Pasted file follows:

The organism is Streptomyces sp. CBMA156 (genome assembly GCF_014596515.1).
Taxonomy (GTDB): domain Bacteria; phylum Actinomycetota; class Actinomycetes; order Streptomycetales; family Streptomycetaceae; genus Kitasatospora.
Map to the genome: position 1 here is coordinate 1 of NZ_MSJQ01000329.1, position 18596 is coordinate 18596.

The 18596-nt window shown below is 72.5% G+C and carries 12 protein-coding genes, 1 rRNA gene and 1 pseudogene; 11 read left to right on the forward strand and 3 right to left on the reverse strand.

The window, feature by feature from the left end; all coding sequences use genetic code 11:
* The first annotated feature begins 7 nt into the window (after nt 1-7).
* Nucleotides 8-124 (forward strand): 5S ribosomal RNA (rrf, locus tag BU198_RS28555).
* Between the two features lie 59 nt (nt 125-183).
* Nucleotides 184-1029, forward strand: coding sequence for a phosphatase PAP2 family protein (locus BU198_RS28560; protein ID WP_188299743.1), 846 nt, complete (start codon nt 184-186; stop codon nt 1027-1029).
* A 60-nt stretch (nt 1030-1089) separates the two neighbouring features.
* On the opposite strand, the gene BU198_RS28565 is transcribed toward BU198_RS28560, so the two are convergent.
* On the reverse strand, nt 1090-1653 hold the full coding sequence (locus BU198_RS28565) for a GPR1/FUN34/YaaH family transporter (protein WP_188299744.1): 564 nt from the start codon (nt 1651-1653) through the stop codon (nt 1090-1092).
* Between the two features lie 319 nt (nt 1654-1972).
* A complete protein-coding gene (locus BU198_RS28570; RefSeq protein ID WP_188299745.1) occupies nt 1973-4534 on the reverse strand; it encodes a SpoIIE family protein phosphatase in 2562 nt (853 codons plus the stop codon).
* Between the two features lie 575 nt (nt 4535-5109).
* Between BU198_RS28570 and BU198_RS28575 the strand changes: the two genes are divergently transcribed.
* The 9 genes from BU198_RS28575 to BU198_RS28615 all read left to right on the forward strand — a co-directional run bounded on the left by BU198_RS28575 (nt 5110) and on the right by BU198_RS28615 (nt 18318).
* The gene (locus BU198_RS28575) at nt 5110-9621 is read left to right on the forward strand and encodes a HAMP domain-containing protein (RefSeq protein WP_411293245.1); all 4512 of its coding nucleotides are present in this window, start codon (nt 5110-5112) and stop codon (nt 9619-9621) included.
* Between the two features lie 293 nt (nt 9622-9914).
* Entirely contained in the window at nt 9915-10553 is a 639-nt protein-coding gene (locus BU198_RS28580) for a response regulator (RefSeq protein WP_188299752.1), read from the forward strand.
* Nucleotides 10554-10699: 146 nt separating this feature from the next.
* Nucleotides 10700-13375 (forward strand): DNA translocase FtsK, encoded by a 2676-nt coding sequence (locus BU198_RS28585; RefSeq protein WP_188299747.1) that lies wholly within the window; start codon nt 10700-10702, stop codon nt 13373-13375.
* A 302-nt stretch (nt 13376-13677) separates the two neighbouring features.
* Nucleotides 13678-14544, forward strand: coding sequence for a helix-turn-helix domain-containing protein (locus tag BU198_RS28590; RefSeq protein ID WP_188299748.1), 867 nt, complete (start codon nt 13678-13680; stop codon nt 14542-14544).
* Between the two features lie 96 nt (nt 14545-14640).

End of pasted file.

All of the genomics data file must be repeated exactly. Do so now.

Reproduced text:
The organism is Streptomyces sp. CBMA156 (genome assembly GCF_014596515.1).
Taxonomy (GTDB): domain Bacteria; phylum Actinomycetota; class Actinomycetes; order Streptomycetales; family Streptomycetaceae; genus Kitasatospora.
Map to the genome: position 1 here is coordinate 1 of NZ_MSJQ01000329.1, position 18596 is coordinate 18596.

The 18596-nt window shown below is 72.5% G+C and carries 12 protein-coding genes, 1 rRNA gene and 1 pseudogene; 11 read left to right on the forward strand and 3 right to left on the reverse strand.

The window, feature by feature from the left end; all coding sequences use genetic code 11:
* The first annotated feature begins 7 nt into the window (after nt 1-7).
* Nucleotides 8-124 (forward strand): 5S ribosomal RNA (rrf, locus tag BU198_RS28555).
* Between the two features lie 59 nt (nt 125-183).
* Nucleotides 184-1029, forward strand: coding sequence for a phosphatase PAP2 family protein (locus BU198_RS28560; protein ID WP_188299743.1), 846 nt, complete (start codon nt 184-186; stop codon nt 1027-1029).
* A 60-nt stretch (nt 1030-1089) separates the two neighbouring features.
* On the opposite strand, the gene BU198_RS28565 is transcribed toward BU198_RS28560, so the two are convergent.
* On the reverse strand, nt 1090-1653 hold the full coding sequence (locus BU198_RS28565) for a GPR1/FUN34/YaaH family transporter (protein WP_188299744.1): 564 nt from the start codon (nt 1651-1653) through the stop codon (nt 1090-1092).
* Between the two features lie 319 nt (nt 1654-1972).
* A complete protein-coding gene (locus BU198_RS28570; RefSeq protein ID WP_188299745.1) occupies nt 1973-4534 on the reverse strand; it encodes a SpoIIE family protein phosphatase in 2562 nt (853 codons plus the stop codon).
* Between the two features lie 575 nt (nt 4535-5109).
* Between BU198_RS28570 and BU198_RS28575 the strand changes: the two genes are divergently transcribed.
* The 9 genes from BU198_RS28575 to BU198_RS28615 all read left to right on the forward strand — a co-directional run bounded on the left by BU198_RS28575 (nt 5110) and on the right by BU198_RS28615 (nt 18318).
* The gene (locus BU198_RS28575) at nt 5110-9621 is read left to right on the forward strand and encodes a HAMP domain-containing protein (RefSeq protein WP_411293245.1); all 4512 of its coding nucleotides are present in this window, start codon (nt 5110-5112) and stop codon (nt 9619-9621) included.
* Between the two features lie 293 nt (nt 9622-9914).
* Entirely contained in the window at nt 9915-10553 is a 639-nt protein-coding gene (locus BU198_RS28580) for a response regulator (RefSeq protein WP_188299752.1), read from the forward strand.
* Nucleotides 10554-10699: 146 nt separating this feature from the next.
* Nucleotides 10700-13375 (forward strand): DNA translocase FtsK, encoded by a 2676-nt coding sequence (locus BU198_RS28585; RefSeq protein WP_188299747.1) that lies wholly within the window; start codon nt 10700-10702, stop codon nt 13373-13375.
* A 302-nt stretch (nt 13376-13677) separates the two neighbouring features.
* Nucleotides 13678-14544, forward strand: coding sequence for a helix-turn-helix domain-containing protein (locus tag BU198_RS28590; RefSeq protein ID WP_188299748.1), 867 nt, complete (start codon nt 13678-13680; stop codon nt 14542-14544).
* Between the two features lie 96 nt (nt 14545-14640).